Gavi – a Great Spring & Summer White Wine
White wines from Italy are very often over-looked by the wine geeks, mostly because of the mass-produced, insipid versions of Pinot Grigio that appears on most low-end Italian restaurants.
HOWEVER…what we found over the years is that Italy produces wonderful white wines, if you are willing to experiment a bit – with many quality wines under $20 per bottle.
We saw a great article by one of favorite wine writers, Lettie Teague, in the 4/11/15 issue of the Wall Street Journal. Ms. Teague talks about her early love affair with Gavi – a popular wine from the Piedmont region. In her words, “Gavi offered a more stylish alternative to other Italian whites such as Frascati and Orvieto, was almost as popular as Pinot Grigio (in the ’90’s) and it was just as easy to say (“Gah-vee”). But perhaps more important, it was the favorite wine of my boyfriend back then. (Love stories of wine often begin with love stories of a different kind.)”
We have always loved Gavi, since our first trip to Italy in the ’80’s. Gavi is a DOCG wine made from Cortese, which is found predominately in the province of Alessandria near the Ligurian boarder. The best Gavi wines are made in a dry style and are known for their lemon-like citrus flavors and tingly acidity, showing some notes of stone fruit. Since it is a light-bodied wine, it is an easy drinking wine on its own to start the evening. We particularly like to match Gavi with fresh, bright salads (especially with some citrus), as well as with crudo or ceviche.
Our Four Favorite Gavi Wines to Try Now
These wines are easy to find, and are all in the bargain category (under $20). There are many others you might find – so experiment, and let us know what you like.
La Zerba: 2013 Gavi
We’ve come across this wine several times, and have always felt it has great value, and very food friendly. The wine shows a pale yellow color, light in alcohol, and a delicate and quite elegant bouquet with a pleasing floral scent mingled with honeydew melon. Round on the palate, a nice body and a good balance between acidity and the ripe fruits. The finish is long, clean and persistent. You might find multipleversions, with the ‘Terrarossa’ cuvée sourced from a plot of 30 year-old vines being the most expensive at about $30. Mostly, we’ve seen the regular version for about $15.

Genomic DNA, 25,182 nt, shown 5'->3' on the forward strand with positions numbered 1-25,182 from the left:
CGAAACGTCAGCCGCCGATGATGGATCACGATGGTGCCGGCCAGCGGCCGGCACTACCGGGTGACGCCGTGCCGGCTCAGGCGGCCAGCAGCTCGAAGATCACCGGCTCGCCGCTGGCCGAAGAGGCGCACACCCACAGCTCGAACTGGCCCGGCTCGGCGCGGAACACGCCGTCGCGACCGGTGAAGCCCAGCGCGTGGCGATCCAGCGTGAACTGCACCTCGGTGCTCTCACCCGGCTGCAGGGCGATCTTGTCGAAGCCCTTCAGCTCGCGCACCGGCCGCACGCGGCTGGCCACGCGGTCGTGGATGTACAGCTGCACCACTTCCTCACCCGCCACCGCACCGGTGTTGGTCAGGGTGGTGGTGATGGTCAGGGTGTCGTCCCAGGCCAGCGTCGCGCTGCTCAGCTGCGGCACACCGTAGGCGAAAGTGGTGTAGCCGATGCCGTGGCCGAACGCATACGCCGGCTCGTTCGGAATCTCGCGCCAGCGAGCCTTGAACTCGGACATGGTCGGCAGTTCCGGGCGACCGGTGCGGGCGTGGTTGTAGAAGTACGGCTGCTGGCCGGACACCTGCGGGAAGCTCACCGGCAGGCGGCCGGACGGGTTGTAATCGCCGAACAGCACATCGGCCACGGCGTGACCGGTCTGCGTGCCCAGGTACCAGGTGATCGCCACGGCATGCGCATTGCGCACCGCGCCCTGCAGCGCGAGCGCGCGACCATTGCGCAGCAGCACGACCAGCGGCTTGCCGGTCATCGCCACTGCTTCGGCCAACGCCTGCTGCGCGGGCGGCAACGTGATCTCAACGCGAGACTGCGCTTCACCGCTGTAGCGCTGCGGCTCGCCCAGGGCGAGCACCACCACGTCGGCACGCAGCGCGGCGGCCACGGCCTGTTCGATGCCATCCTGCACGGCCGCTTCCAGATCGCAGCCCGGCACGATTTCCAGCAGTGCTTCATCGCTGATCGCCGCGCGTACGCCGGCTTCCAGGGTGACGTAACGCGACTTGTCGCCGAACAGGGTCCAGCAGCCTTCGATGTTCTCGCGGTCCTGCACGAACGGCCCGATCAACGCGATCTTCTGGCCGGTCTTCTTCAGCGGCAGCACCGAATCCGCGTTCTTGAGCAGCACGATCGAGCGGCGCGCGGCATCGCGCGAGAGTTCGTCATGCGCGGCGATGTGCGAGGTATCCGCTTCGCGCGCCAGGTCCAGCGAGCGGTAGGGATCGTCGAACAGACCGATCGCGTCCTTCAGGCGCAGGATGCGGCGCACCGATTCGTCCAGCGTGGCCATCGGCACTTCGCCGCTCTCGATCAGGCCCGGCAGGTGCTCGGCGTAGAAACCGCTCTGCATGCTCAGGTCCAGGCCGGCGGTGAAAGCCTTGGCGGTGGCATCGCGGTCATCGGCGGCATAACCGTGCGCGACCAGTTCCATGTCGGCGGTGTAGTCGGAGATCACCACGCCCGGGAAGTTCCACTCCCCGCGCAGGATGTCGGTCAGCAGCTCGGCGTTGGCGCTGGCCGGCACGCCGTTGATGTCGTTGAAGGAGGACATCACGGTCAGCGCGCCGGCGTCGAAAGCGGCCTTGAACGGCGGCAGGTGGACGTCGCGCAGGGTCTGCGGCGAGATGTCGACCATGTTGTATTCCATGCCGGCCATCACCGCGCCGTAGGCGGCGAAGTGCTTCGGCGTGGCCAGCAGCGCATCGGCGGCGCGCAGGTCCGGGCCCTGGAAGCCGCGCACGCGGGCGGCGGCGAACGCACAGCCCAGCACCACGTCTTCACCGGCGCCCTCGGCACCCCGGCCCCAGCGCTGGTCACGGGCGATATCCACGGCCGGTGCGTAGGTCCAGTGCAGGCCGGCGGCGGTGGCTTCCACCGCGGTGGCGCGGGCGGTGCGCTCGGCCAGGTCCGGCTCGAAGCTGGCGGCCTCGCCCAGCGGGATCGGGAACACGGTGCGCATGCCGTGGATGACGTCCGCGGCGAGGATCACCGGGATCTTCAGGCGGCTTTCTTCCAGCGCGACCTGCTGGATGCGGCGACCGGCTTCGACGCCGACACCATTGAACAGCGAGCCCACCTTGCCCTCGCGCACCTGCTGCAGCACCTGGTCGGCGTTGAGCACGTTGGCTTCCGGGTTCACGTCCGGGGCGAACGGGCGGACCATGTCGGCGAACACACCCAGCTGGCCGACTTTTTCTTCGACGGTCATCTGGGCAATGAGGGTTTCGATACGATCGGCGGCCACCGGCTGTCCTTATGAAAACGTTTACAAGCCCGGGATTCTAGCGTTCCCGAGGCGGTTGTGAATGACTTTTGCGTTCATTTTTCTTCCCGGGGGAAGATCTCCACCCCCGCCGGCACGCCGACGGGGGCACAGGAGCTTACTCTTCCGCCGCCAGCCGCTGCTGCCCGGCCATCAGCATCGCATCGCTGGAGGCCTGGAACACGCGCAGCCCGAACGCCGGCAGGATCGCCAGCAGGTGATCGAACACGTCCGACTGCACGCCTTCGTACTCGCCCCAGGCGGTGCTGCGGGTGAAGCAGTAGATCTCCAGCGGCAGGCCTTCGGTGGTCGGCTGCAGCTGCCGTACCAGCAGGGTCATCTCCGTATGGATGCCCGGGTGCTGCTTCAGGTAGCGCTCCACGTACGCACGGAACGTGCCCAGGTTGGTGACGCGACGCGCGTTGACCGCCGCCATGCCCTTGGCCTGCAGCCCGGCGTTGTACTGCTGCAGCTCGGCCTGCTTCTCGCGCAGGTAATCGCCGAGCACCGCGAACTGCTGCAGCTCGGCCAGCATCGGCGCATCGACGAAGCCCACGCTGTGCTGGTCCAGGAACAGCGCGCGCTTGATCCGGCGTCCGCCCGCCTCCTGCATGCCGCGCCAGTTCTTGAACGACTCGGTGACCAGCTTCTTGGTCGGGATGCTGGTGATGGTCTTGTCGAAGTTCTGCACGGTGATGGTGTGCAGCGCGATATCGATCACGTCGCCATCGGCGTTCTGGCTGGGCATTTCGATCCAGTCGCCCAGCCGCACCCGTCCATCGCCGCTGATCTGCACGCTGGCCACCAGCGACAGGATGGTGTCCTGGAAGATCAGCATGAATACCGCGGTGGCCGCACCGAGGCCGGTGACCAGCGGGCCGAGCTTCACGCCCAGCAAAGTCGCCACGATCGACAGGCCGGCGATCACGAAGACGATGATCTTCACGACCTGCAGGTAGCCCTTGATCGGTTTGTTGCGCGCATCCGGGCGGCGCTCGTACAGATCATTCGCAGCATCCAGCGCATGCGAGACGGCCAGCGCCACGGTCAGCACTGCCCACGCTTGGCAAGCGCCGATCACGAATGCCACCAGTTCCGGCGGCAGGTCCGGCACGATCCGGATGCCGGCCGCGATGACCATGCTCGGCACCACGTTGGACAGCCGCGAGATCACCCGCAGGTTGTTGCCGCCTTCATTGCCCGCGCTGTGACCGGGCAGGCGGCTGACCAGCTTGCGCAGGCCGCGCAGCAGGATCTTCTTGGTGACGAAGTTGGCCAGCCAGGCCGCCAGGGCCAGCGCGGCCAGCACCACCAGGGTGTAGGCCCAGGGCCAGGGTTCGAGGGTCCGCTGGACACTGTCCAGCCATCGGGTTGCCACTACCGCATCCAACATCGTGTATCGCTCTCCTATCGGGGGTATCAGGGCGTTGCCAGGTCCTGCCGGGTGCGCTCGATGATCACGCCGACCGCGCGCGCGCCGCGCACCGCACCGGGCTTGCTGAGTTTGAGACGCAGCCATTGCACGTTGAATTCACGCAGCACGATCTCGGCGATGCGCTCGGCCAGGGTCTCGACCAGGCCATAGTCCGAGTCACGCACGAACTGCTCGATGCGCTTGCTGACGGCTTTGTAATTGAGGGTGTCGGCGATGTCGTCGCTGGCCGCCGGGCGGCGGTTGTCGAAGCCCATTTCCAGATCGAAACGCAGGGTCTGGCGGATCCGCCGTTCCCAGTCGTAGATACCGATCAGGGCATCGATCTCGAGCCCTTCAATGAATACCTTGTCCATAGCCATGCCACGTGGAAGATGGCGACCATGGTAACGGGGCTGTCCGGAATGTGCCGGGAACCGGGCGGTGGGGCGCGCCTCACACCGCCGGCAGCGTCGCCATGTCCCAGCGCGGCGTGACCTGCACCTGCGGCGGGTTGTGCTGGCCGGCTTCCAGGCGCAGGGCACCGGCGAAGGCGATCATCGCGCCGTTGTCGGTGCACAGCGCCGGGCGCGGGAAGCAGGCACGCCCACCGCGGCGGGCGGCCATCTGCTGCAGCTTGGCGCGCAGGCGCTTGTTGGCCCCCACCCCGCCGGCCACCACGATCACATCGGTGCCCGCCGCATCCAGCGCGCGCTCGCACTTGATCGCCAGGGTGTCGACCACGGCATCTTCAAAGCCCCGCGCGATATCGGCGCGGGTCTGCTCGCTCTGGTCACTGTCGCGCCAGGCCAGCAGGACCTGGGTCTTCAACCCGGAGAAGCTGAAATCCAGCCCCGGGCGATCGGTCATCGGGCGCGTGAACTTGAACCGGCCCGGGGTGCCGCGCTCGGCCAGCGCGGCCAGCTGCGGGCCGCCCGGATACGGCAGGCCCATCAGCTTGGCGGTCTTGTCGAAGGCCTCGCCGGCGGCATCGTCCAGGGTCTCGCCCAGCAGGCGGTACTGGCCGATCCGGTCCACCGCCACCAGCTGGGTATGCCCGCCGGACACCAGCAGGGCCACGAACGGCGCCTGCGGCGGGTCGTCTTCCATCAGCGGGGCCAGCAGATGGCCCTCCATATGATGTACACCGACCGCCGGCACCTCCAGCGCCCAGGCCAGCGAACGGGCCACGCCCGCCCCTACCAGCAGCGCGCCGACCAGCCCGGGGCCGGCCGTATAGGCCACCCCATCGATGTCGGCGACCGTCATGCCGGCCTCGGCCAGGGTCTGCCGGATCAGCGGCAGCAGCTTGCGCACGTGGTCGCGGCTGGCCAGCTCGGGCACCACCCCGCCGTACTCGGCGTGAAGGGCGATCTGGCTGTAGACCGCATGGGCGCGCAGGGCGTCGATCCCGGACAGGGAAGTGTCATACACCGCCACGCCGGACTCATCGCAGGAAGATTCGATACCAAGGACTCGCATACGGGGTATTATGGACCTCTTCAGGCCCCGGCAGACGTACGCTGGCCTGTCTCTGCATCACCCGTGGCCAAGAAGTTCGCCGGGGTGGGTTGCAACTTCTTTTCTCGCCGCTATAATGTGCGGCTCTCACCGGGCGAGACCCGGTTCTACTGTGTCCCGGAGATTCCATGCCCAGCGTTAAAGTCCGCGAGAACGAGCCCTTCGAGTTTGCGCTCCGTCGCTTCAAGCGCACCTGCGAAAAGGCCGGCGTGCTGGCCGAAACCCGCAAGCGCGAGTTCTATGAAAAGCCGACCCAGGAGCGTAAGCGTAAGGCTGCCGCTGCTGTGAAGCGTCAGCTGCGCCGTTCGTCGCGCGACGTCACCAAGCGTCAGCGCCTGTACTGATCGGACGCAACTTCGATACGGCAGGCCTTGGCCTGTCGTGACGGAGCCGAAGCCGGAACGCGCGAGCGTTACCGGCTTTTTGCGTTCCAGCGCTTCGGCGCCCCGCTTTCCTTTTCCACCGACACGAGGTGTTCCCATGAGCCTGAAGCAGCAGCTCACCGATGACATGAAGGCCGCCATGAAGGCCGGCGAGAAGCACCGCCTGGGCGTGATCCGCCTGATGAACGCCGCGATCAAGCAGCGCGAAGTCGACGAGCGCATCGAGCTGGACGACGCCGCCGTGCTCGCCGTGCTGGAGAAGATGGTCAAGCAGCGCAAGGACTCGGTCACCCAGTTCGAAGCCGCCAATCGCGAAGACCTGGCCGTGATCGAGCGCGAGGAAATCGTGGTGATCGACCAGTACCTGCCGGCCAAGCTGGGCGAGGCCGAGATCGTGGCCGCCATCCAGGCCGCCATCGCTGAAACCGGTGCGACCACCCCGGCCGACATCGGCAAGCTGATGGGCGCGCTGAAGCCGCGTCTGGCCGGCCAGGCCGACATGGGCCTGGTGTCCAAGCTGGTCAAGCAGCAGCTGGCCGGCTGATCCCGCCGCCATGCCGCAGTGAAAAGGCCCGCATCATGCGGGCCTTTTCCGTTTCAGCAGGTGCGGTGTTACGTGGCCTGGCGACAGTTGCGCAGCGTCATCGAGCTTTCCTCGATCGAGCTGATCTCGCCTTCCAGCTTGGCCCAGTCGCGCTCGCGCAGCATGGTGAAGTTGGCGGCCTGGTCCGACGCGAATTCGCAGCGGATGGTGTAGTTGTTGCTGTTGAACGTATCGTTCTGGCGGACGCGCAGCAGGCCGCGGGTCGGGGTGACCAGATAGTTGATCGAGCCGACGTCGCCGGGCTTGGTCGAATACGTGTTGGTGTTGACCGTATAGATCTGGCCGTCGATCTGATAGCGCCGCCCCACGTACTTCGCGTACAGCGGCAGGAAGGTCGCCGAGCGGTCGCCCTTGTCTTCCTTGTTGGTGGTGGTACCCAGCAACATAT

Marchesi di Barolo Gavi 2011
Marchesi di Barolo makes some outstanding wines – and their Gavi has always been one of our favorites. There is so much interesting fruit aromas and flavors from this light-to-medium bodied wine: apple and peach, with a bit of grapefruit. You’ll get some floral tones, along with almond flavors – especially on the lively finish. The flavor is remarkably balanced for a wine priced at about $15, with enough flavor and acidity to work well as either an aperitif or along with food: a classic wines for fish, seafood and light appetizers in general.
Il Poggio di Gavi 2013
“Francesca Poggio is passionate about Gavi, and this intensely flavored wine made entirely from the Cortese grape offers justification for that affection. A fairly full-bodied wine with a long, mineral finish, this is a first-class Gavi and a fine spring-into-summer drink.” (L. Teague, WSJ 4/11/15). About $20.
Pio Cesare Cortese di Gavi
“This top Barolo producer also turns out a crisp, citrus-inflected Gavi from select hillside vineyards. It’s a lively and delicious white perfect for a warm spring night.” (L. Teague, Wall Street Journal 4/11/15). We particularly like the prominent apple and melon flavors with a hint of almond. The flavor is complex, and has a crisp finish. The price is about $18.